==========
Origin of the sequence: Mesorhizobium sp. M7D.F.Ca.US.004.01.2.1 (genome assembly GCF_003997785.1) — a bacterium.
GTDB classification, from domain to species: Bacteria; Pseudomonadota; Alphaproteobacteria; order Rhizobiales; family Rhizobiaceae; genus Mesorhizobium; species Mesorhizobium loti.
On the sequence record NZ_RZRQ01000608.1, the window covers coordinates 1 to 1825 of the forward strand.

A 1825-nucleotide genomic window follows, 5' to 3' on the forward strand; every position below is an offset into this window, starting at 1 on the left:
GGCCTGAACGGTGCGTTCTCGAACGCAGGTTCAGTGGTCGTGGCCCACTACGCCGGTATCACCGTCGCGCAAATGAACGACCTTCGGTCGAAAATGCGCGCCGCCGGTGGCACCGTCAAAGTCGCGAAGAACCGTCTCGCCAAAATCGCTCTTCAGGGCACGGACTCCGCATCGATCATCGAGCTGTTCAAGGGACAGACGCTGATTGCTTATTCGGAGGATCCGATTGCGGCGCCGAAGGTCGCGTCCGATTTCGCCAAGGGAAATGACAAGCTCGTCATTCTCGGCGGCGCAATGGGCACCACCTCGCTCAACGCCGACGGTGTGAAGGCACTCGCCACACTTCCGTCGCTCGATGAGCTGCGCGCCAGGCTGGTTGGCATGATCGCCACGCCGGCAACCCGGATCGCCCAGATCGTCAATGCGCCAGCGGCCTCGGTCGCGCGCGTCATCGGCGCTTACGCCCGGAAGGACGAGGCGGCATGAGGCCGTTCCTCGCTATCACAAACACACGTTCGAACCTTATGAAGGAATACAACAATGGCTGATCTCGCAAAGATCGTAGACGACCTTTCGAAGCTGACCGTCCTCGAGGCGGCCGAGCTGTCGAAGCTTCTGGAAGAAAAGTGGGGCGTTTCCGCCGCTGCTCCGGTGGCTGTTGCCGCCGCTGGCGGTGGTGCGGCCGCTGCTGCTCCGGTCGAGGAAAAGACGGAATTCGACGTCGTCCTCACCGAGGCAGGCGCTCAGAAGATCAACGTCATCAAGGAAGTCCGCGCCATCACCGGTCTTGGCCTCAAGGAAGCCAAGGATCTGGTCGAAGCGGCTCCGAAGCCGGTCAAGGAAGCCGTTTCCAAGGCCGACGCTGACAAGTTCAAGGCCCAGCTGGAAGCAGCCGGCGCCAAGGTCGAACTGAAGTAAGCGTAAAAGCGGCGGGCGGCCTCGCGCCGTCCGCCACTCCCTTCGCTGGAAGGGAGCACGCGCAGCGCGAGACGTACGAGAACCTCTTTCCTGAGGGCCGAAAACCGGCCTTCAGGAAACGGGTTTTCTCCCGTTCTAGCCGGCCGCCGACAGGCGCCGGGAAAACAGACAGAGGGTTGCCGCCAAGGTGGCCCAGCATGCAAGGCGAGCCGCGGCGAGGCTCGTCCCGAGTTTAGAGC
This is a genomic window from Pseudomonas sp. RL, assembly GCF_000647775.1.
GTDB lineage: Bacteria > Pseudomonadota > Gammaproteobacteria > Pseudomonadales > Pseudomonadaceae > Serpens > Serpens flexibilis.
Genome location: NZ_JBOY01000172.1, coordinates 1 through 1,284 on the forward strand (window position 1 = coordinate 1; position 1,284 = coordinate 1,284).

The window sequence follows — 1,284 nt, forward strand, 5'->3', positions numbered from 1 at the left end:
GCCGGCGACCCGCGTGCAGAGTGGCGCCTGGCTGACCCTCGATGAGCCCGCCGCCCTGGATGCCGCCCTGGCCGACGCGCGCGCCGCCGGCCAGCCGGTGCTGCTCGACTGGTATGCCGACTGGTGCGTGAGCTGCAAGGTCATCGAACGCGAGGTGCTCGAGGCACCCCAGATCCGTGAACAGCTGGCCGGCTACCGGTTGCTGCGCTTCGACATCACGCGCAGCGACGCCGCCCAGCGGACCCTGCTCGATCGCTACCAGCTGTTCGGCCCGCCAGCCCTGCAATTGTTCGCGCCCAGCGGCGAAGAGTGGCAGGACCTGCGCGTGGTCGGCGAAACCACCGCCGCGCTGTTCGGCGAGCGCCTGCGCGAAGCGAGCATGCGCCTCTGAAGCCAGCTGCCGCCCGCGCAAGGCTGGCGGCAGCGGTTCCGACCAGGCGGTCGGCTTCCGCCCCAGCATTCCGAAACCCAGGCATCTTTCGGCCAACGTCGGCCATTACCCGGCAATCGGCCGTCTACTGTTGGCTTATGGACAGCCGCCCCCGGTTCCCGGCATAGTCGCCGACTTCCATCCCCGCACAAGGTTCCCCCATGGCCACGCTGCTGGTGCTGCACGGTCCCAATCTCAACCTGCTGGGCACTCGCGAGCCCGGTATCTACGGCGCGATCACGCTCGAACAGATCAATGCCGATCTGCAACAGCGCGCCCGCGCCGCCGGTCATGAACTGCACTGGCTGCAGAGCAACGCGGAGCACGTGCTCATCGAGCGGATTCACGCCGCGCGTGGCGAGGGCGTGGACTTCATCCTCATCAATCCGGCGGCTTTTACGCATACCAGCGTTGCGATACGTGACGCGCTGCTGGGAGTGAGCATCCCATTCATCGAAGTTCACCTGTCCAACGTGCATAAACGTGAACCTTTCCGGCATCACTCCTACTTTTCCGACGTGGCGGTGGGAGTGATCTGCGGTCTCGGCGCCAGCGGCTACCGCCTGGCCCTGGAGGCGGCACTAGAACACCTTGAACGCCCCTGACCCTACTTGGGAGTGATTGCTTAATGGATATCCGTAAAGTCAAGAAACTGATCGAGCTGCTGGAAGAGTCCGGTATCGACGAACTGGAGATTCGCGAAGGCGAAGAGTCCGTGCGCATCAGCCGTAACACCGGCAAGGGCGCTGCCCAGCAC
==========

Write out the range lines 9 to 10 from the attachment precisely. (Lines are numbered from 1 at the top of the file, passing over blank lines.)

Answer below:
The window sequence follows — 1,284 nt, forward strand, 5'->3', positions numbered from 1 at the left end:
GCCGGCGACCCGCGTGCAGAGTGGCGCCTGGCTGACCCTCGATGAGCCCGCCGCCCTGGATGCCGCCCTGGCCGACGCGCGCGCCGCCGGCCAGCCGGTGCTGCTCGACTGGTATGCCGACTGGTGCGTGAGCTGCAAGGTCATCGAACGCGAGGTGCTCGAGGCACCCCAGATCCGTGAACAGCTGGCCGGCTACCGGTTGCTGCGCTTCGACATCACGCGCAGCGACGCCGCCCAGCGGACCCTGCTCGATCGCTACCAGCTGTTCGGCCCGCCAGCCCTGCAATTGTTCGCGCCCAGCGGCGAAGAGTGGCAGGACCTGCGCGTGGTCGGCGAAACCACCGCCGCGCTGTTCGGCGAGCGCCTGCGCGAAGCGAGCATGCGCCTCTGAAGCCAGCTGCCGCCCGCGCAAGGCTGGCGGCAGCGGTTCCGACCAGGCGGTCGGCTTCCGCCCCAGCATTCCGAAACCCAGGCATCTTTCGGCCAACGTCGGCCATTACCCGGCAATCGGCCGTCTACTGTTGGCTTATGGACAGCCGCCCCCGGTTCCCGGCATAGTCGCCGACTTCCATCCCCGCACAAGGTTCCCCCATGGCCACGCTGCTGGTGCTGCACGGTCCCAATCTCAACCTGCTGGGCACTCGCGAGCCCGGTATCTACGGCGCGATCACGCTCGAACAGATCAATGCCGATCTGCAACAGCGCGCCCGCGCCGCCGGTCATGAACTGCACTGGCTGCAGAGCAACGCGGAGCACGTGCTCATCGAGCGGATTCACGCCGCGCGTGGCGAGGGCGTGGACTTCATCCTCATCAATCCGGCGGCTTTTACGCATACCAGCGTTGCGATACGTGACGCGCTGCTGGGAGTGAGCATCCCATTCATCGAAGTTCACCTGTCCAACGTGCATAAACGTGAACCTTTCCGGCATCACTCCTACTTTTCCGACGTGGCGGTGGGAGTGATCTGCGGTCTCGGCGCCAGCGGCTACCGCCTGGCCCTGGAGGCGGCACTAGAACACCTTGAACGCCCCTGACCCTACTTGGGAGTGATTGCTTAATGGATATCCGTAAAGTCAAGAAACTGATCGAGCTGCTGGAAGAGTCCGGTATCGACGAACTGGAGATTCGCGAAGGCGAAGAGTCCGTGCGCATCAGCCGTAACACCGGCAAGGGCGCTGCCCAGCAC